. . . when the Senate majority has been of a different party from that of the majority in the House of Representatives and consequent Ministry, the Senate has, irrespective of the party controlling it, been as obstructive as it dared, having regard to electoral prospects and the dangers of provoking a double dissolution.  All parties have used the Senate when it suited them.[1]  

Read more...
 
Would our constitution have been different? Print E-mail
Written by John Paul   
Monday, 10 October 2011

[In this fifth instalment of his essay on the 1975 dismissal of the Whitlam government, John Paul examines, with the benefit of Australian precedents, whether our constitution would have been different had it been drafted after 1911 when the power sof the House of Lords were curtailed.]


Image

 ...if The Constitution Had Been Drafted In 1911 Or Later?


It is a great shame that the Australian constitution was not written in 1911 and not prior to this,” argues a contributor to the ACM Facebook page

His presumption is that the Founding Fathers would have treated Westminster
s Parliament Act of that year as their lodestar and consequently the Senates powers respecting Money Bills would have been drafted to replicate those of the House of Lords from 1911.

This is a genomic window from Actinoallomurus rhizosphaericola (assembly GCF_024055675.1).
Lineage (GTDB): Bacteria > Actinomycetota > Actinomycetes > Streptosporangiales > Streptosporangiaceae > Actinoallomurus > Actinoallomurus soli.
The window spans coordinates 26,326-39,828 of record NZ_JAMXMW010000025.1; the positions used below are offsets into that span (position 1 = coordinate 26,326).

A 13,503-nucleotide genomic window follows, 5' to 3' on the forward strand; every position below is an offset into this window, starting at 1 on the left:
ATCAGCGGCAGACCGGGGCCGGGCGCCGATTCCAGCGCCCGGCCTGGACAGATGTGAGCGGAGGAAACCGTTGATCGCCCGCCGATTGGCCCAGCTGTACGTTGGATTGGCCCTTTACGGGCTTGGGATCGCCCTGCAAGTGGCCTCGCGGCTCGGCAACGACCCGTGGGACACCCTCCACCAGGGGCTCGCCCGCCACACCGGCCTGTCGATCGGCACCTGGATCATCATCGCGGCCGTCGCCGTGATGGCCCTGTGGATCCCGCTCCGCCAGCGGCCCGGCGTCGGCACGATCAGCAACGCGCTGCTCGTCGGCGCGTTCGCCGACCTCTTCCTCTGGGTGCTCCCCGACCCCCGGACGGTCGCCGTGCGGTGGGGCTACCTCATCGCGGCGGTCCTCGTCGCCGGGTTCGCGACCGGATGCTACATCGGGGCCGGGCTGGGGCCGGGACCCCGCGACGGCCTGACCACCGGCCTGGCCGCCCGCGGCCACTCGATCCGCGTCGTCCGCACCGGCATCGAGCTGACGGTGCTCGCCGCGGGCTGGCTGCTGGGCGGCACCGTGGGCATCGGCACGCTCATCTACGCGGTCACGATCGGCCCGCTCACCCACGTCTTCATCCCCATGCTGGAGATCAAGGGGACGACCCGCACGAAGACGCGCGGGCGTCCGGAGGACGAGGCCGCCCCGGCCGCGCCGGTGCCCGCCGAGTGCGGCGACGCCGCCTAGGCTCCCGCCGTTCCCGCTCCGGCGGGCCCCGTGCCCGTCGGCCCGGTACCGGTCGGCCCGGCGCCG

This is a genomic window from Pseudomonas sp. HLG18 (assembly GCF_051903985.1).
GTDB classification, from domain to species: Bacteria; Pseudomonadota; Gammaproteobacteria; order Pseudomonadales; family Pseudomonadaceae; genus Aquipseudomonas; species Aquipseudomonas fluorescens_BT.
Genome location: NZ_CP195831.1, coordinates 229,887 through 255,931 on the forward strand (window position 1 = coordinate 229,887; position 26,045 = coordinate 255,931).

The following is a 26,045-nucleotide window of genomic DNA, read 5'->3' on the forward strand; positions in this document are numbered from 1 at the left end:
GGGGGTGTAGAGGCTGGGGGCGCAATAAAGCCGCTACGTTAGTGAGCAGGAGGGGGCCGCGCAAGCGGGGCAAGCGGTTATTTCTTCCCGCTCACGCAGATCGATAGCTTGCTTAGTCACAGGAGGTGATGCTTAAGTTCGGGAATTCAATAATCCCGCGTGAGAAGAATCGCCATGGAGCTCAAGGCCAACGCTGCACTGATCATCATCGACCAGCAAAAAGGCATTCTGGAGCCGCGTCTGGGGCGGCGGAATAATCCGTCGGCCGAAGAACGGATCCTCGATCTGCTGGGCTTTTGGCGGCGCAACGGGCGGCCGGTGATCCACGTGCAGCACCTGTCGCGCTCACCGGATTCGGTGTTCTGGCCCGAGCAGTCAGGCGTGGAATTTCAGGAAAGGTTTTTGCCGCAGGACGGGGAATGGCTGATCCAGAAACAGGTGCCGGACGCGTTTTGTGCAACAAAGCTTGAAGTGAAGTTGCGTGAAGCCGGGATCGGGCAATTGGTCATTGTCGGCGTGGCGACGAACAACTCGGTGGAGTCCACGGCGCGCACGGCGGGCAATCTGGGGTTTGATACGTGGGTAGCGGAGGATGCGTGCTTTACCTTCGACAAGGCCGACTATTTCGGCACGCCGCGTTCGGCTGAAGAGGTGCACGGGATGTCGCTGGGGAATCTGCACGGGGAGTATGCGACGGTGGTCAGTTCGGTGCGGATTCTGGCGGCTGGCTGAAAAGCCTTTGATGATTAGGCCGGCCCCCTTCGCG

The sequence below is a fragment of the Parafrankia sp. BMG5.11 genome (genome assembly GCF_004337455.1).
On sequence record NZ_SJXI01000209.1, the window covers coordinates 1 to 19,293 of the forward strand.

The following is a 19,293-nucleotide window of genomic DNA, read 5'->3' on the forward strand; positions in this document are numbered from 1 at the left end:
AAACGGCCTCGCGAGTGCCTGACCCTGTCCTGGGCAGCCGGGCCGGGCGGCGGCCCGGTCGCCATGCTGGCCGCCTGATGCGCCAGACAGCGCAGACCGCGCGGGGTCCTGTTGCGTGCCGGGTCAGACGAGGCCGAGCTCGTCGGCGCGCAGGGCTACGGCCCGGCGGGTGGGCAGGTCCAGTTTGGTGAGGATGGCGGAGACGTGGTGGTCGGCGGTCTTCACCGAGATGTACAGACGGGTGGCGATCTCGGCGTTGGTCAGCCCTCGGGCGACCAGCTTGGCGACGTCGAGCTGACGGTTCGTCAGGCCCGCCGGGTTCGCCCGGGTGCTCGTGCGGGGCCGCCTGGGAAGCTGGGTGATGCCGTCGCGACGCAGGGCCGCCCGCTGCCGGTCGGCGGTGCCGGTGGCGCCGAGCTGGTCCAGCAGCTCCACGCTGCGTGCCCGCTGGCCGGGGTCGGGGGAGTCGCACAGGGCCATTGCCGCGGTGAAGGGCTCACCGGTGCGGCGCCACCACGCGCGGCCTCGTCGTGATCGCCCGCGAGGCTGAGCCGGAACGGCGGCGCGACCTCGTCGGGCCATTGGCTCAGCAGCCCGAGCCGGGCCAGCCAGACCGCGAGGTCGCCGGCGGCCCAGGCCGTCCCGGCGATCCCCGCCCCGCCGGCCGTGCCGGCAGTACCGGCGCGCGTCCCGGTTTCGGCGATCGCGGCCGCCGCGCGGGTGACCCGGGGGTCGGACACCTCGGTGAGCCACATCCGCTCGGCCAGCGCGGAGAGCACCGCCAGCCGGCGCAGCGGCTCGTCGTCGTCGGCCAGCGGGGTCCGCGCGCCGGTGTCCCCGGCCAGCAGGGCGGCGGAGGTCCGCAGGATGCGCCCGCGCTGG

I would not be so confident. 

I would contend that the fears entertained by the smaller colonies at being overwhelmed by the larger colonies in any federal compact would still have been a potent force driving them in their insistence on a Senate as powerful as the one enshrined in the Australian Constitution proclaimed in 1901. 

And in any case if the federation of the Australian colonies had been deferred for more than ten years,  there might not have been any kind of agreement to federate. 

Alfred Deakin contended that the federation of the Australian colonies as he had witnessed it had been secured by
a series of miracles and these might not have come into play in 1911 and thereafter. 

A noted historian of the Conventions in the 1890s, Professor John La Nauze, once claimed in my hearing that if the Australian Labour Party had been able to exert a more powerful influence than proved to be the case in the 1890s but was very much the case in 1911 there might well not have been any kind of agreement to federate.





....some compelling Australian precedents....

Read more...